War in Ukraine could have catastrophic ramifications globally: Tharman

Singapore Senior Minister Tharman Shanmugaratnam (left) and Indian PM Narendra Modi at the Arun Jaitley Memorial Lecture in New Delhi on July 8, 2022. PHOTO: PIB.GOV.IN

NEW DELHI - Singapore Senior Minister Tharman Shanmugaratnam warned that the war in Ukraine could have "catastrophic ramifications" globally even as he highlighted the danger of turning away from an "open and integrated global order".

Mr Tharman, who is also Coordinating Minister for Social Policies, is on a seven-day visit to India. He delivered the inaugural Arun Jaitley Memorial Lecture in New Delhi on Friday (July 8).

Speaking on the topic Growth Through Inclusivity, Inclusivity Through Growth, Mr Tharman highlighted the multiple challenges facing the world at this point in what he called "a confluence of fragilities".

These include the prospect of stagflation with higher inflation and slower growth for a period of time; "escalating geopolitical tensions" due to the Ukraine war and deterioration of the "global commons" with shifts in the environment combined with the increased risk of the global spread of infectious diseases.

He said the Covid-19 pandemic has threatened social and economic gains made by developing nations in the last decade, particularly when it comes to learning outcomes with many girls failing to return to school.

On geopolitical tensions, he said: "The global system of rules and norms aimed at preserving peace and territorial integrity was never perfect. But what is happening in Ukraine is a major rupture and will have ramifications that go beyond just another war. And the ramifications could be catastrophic."

He further warned against protectionist tendencies, saying "let us not retreat from an open, integrated global order which has been hugely beneficial to all nations, including the largest nations.

"Economic interdependence does not assure us of peace. But it makes peace much more likely than a world of increasingly decoupled markets, technologies, data and payments. We must stay open and stay integrated. Achieving this will require geopolitical skill and leadership.”

His remarks come at a time of growing global protectionism. The war in Ukraine had contributed to rising food protectionism with countries including India restricting exports of different food items amid the growing threat of inflation.

The blockage of ports in Ukraine and the sanctions on Russia had resulted in shortages of wheat and other agriculture products, leading to food shortages globally.

"The risks of high inflation preceded Ukraine but are of course now accentuated," Mr Tharman said, noting that this was not even the most important problem.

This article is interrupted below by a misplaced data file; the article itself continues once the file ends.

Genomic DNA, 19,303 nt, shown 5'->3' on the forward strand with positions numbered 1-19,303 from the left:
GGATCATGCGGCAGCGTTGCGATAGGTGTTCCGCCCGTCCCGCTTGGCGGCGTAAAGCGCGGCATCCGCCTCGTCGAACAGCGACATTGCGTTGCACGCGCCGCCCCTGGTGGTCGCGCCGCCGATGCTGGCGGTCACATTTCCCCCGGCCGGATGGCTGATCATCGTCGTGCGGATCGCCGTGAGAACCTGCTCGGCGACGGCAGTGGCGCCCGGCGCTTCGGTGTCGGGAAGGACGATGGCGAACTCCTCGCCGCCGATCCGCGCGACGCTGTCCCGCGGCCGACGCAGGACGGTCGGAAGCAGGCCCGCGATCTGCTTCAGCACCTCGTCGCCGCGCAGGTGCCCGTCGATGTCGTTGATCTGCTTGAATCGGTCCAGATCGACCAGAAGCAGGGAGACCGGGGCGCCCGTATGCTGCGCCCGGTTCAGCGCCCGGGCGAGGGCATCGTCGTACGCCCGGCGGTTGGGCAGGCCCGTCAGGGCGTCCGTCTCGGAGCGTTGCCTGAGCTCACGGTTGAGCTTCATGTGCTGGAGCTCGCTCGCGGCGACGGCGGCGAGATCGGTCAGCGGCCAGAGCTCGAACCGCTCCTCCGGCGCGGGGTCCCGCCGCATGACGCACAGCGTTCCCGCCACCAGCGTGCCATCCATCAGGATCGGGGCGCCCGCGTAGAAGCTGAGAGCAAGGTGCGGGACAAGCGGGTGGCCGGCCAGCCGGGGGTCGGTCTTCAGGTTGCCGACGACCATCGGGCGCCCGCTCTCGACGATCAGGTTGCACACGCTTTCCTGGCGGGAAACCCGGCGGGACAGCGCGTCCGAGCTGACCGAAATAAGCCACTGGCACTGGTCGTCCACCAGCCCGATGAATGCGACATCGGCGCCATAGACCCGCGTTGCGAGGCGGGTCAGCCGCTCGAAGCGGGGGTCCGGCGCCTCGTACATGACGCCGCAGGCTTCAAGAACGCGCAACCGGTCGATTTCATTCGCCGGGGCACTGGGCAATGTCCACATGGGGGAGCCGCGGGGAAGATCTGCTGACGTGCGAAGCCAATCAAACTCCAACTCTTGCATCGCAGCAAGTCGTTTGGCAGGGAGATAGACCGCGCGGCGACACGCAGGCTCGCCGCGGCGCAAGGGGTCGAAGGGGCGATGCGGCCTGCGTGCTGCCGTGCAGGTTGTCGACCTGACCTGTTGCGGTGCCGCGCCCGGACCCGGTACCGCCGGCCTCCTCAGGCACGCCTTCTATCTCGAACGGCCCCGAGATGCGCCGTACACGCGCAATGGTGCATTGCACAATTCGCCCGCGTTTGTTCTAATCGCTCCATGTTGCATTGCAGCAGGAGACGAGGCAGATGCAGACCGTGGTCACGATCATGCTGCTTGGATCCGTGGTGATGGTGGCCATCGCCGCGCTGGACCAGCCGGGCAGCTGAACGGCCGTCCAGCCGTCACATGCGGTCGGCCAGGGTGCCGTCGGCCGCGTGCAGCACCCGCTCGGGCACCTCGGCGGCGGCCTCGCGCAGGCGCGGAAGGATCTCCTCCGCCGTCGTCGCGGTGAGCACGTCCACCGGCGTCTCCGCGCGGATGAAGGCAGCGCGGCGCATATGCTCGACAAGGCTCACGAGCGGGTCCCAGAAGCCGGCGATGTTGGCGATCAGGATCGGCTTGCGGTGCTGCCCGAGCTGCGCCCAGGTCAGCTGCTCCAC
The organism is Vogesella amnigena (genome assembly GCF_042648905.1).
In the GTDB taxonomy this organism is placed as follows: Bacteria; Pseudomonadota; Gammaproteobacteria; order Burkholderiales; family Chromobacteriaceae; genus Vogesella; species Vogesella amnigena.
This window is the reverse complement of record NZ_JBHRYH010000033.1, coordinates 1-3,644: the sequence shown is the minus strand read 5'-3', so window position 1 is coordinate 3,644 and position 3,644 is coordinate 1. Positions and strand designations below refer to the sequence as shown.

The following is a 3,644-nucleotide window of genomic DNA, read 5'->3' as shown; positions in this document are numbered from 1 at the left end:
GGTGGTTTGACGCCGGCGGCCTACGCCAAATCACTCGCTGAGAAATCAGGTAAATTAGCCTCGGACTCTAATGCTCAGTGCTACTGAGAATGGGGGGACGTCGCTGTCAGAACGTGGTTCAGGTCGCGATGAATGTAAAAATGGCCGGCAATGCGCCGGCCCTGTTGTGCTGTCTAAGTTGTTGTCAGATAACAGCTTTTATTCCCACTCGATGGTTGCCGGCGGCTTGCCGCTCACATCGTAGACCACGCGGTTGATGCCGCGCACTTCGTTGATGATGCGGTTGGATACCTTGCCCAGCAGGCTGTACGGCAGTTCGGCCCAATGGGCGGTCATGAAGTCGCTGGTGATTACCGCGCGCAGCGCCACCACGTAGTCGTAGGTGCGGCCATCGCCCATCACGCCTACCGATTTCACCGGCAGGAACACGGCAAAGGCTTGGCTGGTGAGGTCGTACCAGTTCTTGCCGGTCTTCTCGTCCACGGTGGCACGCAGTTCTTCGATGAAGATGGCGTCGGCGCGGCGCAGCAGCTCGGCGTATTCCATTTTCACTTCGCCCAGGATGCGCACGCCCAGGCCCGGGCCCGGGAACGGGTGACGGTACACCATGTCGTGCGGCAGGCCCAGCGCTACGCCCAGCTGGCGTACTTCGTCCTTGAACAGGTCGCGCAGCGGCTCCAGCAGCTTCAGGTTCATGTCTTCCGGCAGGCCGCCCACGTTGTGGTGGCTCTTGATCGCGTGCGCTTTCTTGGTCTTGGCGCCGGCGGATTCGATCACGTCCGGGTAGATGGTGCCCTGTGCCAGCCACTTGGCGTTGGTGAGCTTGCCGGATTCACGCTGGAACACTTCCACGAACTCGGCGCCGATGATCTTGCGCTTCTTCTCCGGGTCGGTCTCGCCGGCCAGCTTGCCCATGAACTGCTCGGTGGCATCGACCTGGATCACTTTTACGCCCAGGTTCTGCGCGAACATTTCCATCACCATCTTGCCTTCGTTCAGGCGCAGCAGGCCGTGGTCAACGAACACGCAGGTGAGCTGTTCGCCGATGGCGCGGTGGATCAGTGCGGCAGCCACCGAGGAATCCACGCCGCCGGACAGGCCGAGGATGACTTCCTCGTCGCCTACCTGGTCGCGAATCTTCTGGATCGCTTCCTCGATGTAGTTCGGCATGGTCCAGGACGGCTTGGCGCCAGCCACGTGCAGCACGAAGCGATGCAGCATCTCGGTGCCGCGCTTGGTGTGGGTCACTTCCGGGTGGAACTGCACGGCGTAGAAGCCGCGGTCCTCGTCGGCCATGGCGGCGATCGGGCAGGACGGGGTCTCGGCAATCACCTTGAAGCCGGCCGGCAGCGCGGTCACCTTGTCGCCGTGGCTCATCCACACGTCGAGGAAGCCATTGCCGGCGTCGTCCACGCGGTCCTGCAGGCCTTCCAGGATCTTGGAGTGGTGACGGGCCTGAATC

“Critically, although the higher levels of inflation, and slow growth or a recession for a while, do not constitute the most important problems in the world, critically, they will erode political capital at the time when we need political capital, within nations and globally, to address much larger challenges, including the challenges of climate change, the global water crisis, and shrinking biodiversity.”

The Senior Minister also spoke at length about India, urging the South Asian country to "accelerate the pace of reforms” and highlighted how India required a growth rate of 8 per cent to 10 per cent over the next 25 years to lift average income and create more jobs.

He noted that the next decade in particular would be critical for India, which is currently going through a demographic dividend with 580 million Indians below the age of 25.

"That is a large number of people who need to be quickly skilled, given confidence, to own their own success in the workforce," he said.

And lastly, while appreciating growing multipolarity, Mr Tharman warned against the dangers of polarisation.

"That the world is becoming now more multi-polar is irreversible. That is a mark of success of the global economy - there are more poles of success and influence. That is irreversible."

He added: “But we must prevent a multipolar world from becoming a polarised world. That has to be the overriding objective.”

The memorial lecture is named after Mr Arun Jaitley, who was India's finance minister between 2014 and 2019. Mr Tharman noted that he had many meetings with Mr Jaitley.

Prime Minister Narendra Modi, who was also present at Friday's lecture, noted that India is preparing a road map for the coming 25 years but did not go into details.

"We do not consider reforms as a necessary evil but a win-win choice, in which there is national interest and public interest," said Mr Modi.

Mr Tharman was in north-eastern Assam on Tuesday to officiate the handover of the North East Skill Centre from ITE Education Services to the Assam government.

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